His colour wavered for a moment, flickering almost to nothingness at the edges.
‘What? Nothing. Nothing at all. It’s just that I don’t get to see very much of it, that’s all. I’m usually inside.’
‘Down in the dungeons,’ I said.
I knew at once I’d said the wrong thing. Ted’s face never changed, but his colour curdled slightly. Something cold touched my skin. There was the smell of snow. And then it was all gone. Ted was himself and the sun was shining.
I really didn’t like Dr Philip Sorensen.
We found him outside the refreshment tent, talking to a bunch of local dignitaries, who seemed to have turned out in force.
‘Back in a minute,’ said Ted, and went to join them.
I drew back under the shade of a tree and watched.
For all that Sorensen’s head was attentively bent as he listened to what was being said around him, I could see that all his attention was all on me. Even as I watched, his colour, a weak and weedy thing of insipid blue-white, suddenly flared up – like one of those geysers in a national park – and roared out towards me. Like a tidal wave of dirty milk.
I stepped back in alarm, seeking shelter behind the tree. Every instinct warned me to keep my distance because I really didn’t want that thing touching me.
In a flash, he had himself back under control again. His colour reeled itself in and settled about him. I watched him greet Ted, introduce him to those present, and then politely excuse them both. The two of them trod across the grass towards me. I made myself step out from the tree as if I’d just been enjoying the shade, and smile politely.
He didn’t wait for introductions. ‘Mrs Cage. This is such a pleasure. I’ve been wanting to meet you for some time now.’
Yes, he had. I could see he was telling the truth. He had wanted to meet me for some time now. His colour flickered around the edges, and despite his outward polite calm, occasionally a tendril would reach hungrily towards me. I made sure to keep Ted between him and me.
‘Good afternoon, Dr Sorensen. I’ve been enjoying your beautiful gardens.’
‘How kind of you to say so. They are lovely, aren’t they? Now that you’ve finally met us, Mrs Cage, we’d be delighted if you’d visit us more often. Ted can easily arrange a pass for you, and you can enjoy our gardens any time you like.’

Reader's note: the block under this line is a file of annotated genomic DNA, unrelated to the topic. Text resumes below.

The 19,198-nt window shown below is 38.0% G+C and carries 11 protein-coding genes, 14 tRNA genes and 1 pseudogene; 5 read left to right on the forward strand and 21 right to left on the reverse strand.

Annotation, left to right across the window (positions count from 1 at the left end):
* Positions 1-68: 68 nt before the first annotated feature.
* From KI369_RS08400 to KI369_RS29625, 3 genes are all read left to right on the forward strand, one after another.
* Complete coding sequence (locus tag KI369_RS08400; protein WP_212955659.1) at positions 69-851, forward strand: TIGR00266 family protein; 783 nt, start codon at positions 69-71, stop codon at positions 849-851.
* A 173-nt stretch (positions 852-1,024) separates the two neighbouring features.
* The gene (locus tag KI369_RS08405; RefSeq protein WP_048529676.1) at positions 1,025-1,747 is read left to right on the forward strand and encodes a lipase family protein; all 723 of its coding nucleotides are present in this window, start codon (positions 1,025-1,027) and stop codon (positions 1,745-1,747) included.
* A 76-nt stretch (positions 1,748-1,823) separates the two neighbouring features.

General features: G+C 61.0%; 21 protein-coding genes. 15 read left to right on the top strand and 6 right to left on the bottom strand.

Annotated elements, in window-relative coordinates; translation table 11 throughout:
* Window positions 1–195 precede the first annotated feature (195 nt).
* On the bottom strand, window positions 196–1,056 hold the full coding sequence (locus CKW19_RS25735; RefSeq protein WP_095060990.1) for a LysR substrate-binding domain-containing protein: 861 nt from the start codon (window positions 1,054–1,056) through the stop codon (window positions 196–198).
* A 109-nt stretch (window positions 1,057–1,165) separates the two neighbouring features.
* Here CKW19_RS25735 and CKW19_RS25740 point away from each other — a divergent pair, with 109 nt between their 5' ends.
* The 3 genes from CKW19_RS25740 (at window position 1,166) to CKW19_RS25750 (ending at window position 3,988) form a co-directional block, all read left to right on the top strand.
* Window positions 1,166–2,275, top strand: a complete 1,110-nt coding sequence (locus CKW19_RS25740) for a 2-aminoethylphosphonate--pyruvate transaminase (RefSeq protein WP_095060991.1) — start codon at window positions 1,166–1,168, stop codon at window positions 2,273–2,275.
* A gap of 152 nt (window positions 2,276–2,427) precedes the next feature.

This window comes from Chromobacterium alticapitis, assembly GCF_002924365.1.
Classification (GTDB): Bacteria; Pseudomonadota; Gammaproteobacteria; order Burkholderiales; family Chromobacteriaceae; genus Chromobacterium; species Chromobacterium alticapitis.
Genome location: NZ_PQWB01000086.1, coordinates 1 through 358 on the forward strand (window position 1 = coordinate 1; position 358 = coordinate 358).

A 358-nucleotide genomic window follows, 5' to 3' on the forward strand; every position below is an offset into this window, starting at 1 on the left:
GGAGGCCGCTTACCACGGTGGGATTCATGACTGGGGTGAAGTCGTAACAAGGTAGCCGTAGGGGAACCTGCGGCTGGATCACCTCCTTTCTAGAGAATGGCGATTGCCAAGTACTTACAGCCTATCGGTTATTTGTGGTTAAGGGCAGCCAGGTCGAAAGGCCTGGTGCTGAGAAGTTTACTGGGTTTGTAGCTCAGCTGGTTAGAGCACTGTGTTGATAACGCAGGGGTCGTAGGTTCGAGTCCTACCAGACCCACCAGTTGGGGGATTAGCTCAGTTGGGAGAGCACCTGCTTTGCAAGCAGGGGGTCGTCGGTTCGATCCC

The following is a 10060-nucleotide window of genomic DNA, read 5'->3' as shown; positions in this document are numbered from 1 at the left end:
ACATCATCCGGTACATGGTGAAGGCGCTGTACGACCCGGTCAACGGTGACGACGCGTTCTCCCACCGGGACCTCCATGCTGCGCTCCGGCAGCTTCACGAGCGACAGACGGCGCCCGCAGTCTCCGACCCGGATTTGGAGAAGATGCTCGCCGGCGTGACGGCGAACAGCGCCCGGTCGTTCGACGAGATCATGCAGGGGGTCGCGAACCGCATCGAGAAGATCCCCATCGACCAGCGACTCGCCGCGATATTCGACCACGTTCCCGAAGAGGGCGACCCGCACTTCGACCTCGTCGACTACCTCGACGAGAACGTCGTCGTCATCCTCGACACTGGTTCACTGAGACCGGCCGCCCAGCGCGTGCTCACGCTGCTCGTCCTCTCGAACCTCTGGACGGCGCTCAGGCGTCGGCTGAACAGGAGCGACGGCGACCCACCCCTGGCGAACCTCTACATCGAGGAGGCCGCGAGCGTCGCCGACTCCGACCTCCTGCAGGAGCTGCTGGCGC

‘That’s very kind, thank you,’ I said, deciding never to take him up on his offer.
Pleasantries over, I hoped he would make his excuses – it was his Open Day after all and there had to be loads of people to meet and greet – but he showed no intention of moving away. Ted had stepped back a little and was watching something going on elsewhere. Even as I moved towards him, intending to put a little much needed distance between me and Dr Sorensen, he said suddenly, ‘Would you excuse me a moment please, Elizabeth?’ and strode away, leaving me alone with a man I really didn’t like, and who was showing far too much interest in me. And not in the usual way.
I hadn’t been this frightened since I’d seen that blonde woman, all those years ago. There was something in the way he looked at me. The thought flashed into my head. He knows something. He might not know the specifics, but somehow, he knows about me. How could that be? No one knew. I’d kept it quiet and buried it deep. I’d never spoken of it to anyone. Not even Ted. Sorensen might not know what I was – I didn’t know what I was – but somehow, he knew there was something about me. I felt a little twist of fear, deep inside. Suddenly, the afternoon was not so pleasant after all. I really, really wished Ted would come back.
I stared down at the grass, determined not to meet his eye, and still keeping a good distance between us. We stood in silence, and I knew he was watching me. I should say something. I should start some innocuous conversation about the weather. Anything to prevent him saying what he was obviously gearing himself up to.